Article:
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23andMe Launches New Health Tests, Navigates FDA Regulations - iHealthBeat

Consumer driven genomic testing joins consumer driven laboratory testing.

Both promise to reduce health care costs. But, will established laboratories oppose these efforts. The disruption will be massive.  The key issue is FDA approval and reliability of results.

The development pipeline may be altererd forever.

Elizabeth Holmes, CEO and owner of Theranos states that publishing basic research in peer reviewed journals takes too much  time and expensive delays.  She prefers subitting to the FDA directly.  But does the FDA have the manpower to establish reliability and repeatability of that data ?

Background on 23andMe

On Wednesday, genetic testing company 23andMe announced that it will provide customers with health information again, but in a more limited capacity because of continuing regulatory involvement from FDA, the New York Times reports.

23andMe Co-Founder and CEO Anne Wojcicki launched the company with investments from her then-husband Google Co-Founder Sergey Brin (Pollack,New York Times, 10/21). 23andMe launched its first genetic test, the Personal Genome Service, in 2007 (Humer/Steenhuysen, Reuters, 10/21). The company said its original $99 test could predict a likelihood of developing conditions such as:
  • Alzheimer's disease (Perrone, AP/Sacramento Bee, 10/21);
  • Breast and ovarian cancer;
  • Certain heart conditions (Reuters, 10/21); and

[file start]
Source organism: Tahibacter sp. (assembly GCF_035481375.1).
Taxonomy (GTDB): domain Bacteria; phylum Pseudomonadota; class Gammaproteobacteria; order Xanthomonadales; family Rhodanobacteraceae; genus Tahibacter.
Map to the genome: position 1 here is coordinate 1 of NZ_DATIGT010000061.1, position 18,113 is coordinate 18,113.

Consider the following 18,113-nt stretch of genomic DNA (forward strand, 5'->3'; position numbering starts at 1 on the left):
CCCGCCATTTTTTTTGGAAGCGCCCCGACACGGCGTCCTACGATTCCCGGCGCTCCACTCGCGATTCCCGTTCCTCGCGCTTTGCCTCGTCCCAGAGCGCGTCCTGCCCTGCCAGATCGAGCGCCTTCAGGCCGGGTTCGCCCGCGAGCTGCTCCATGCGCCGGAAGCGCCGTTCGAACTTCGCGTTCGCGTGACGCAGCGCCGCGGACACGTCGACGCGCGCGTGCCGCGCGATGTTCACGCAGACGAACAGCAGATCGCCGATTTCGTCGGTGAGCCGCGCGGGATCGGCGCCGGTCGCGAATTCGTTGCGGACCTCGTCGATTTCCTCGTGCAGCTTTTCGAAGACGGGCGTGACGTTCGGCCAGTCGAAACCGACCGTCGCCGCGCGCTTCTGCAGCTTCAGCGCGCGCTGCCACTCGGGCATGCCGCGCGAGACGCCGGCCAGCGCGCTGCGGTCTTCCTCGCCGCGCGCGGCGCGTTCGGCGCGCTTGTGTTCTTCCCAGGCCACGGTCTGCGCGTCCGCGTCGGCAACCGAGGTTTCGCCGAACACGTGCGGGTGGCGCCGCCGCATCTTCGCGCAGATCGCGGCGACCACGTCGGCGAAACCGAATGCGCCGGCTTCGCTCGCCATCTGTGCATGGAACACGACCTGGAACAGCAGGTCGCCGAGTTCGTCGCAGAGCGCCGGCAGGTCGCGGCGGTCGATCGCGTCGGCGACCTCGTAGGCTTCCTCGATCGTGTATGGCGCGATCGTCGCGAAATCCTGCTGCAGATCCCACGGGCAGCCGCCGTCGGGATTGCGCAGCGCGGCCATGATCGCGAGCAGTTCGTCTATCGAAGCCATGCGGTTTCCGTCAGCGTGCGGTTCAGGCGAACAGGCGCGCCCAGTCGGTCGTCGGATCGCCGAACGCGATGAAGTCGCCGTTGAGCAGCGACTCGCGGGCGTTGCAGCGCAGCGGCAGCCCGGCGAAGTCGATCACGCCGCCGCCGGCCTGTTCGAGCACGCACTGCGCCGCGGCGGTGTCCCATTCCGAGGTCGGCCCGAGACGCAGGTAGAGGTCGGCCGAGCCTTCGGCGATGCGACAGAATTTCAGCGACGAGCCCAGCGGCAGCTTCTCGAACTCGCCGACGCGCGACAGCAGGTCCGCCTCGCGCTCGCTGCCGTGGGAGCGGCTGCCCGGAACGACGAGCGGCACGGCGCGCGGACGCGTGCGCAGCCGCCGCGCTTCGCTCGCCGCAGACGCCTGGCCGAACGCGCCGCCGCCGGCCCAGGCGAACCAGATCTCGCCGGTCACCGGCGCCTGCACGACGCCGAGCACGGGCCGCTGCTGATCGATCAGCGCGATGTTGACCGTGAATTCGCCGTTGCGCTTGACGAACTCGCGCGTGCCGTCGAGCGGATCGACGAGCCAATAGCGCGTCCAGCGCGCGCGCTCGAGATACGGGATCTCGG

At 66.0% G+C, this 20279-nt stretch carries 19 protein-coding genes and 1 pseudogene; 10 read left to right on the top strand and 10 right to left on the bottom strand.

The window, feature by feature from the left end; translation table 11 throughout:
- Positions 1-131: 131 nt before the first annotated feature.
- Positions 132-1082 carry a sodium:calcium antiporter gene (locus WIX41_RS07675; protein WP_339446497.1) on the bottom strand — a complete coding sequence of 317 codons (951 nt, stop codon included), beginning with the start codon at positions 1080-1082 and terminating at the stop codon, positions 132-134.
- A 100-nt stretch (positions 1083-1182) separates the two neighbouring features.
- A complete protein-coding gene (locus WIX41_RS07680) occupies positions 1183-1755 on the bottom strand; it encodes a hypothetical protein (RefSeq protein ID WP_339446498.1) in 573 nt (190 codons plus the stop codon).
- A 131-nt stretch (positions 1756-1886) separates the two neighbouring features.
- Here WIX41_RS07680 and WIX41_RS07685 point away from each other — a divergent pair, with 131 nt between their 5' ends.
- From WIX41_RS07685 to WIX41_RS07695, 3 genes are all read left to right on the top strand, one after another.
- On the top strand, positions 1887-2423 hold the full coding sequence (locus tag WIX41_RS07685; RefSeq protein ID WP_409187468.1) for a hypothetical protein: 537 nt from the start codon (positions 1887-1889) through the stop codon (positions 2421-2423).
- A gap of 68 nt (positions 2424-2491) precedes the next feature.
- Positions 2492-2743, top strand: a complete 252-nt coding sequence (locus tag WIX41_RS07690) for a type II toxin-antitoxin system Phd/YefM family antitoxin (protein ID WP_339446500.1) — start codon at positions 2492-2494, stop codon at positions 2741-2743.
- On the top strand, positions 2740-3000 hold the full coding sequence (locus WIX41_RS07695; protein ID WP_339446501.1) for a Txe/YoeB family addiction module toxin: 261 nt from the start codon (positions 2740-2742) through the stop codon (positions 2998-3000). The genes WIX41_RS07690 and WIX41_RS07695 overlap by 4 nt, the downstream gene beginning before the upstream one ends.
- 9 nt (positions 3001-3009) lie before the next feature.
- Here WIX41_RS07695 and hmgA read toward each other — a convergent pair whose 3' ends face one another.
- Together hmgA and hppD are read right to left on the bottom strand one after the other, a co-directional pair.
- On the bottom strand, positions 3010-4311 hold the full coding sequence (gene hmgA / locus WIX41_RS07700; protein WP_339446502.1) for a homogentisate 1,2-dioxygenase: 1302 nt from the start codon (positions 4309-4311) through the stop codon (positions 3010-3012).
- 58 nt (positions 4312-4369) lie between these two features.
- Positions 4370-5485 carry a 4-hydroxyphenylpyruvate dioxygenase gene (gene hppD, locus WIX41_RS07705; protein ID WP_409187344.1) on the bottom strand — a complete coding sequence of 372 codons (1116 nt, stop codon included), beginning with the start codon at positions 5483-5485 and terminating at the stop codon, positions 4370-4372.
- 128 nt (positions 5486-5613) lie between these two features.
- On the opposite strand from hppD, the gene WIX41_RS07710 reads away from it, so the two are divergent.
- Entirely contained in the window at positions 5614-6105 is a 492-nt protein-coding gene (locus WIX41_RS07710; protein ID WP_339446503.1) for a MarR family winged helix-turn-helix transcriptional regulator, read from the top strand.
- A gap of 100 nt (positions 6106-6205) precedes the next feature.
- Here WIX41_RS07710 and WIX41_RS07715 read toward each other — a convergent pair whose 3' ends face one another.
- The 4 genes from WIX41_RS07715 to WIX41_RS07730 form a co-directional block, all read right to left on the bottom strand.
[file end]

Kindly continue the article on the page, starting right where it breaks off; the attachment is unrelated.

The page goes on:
• Parkinson's disease (AP/Sacramento Bee, 10/21).
However, FDA in 2013 ordered 23andMe to halt sales of the service because the tests had not received FDA approval (Reuters, 10/21). Since then, the company has used the genetic data it collected to fuel drug research and has focused on analyzing family history and ancestry, which is not FDA-regulated. More than one million people have used 23andMe's saliva-based test to learn about their genetic code (AP/Sacramento Bee, 10/21).

Details of 23andMe's New Testing Service

About eight months ago, FDA approved 23andMe's carrier screening test for Bloom Syndrome, a disorder that causes short stature and a predisposition to cancer. FDA then reclassified such carrier screening tests as Class II medical devices, meaning they no longer require premarket approval, which involves clinical trials. 
On Wednesday, 23andMe debuted a new $199 carrier screening test that can predict whether a person will pass on one of 36 conditions to a child, including:
  • Beta thalassemia;
  • Cystic fibrosis;
  • Sickle cell anemia; and
  • Tay-Sachs disease (Reuters, 10/21).
In addition, the test can predict non-medical traits, including:
  • Eye color;
  • Earwax composition (New York Times, 10/21);
  • Freckles;
  • Hair curliness; and
  • Lactose intolerance (Reuters, 10/21).
In addition, 23andMe still is working toward gaining FDA approval for personal tests predicting an individual's likelihood of developing specific diseases and how that individual might respond to specific drugs

23andMe Launches New Health Tests, Navigates FDA Regulations - iHealthBeat

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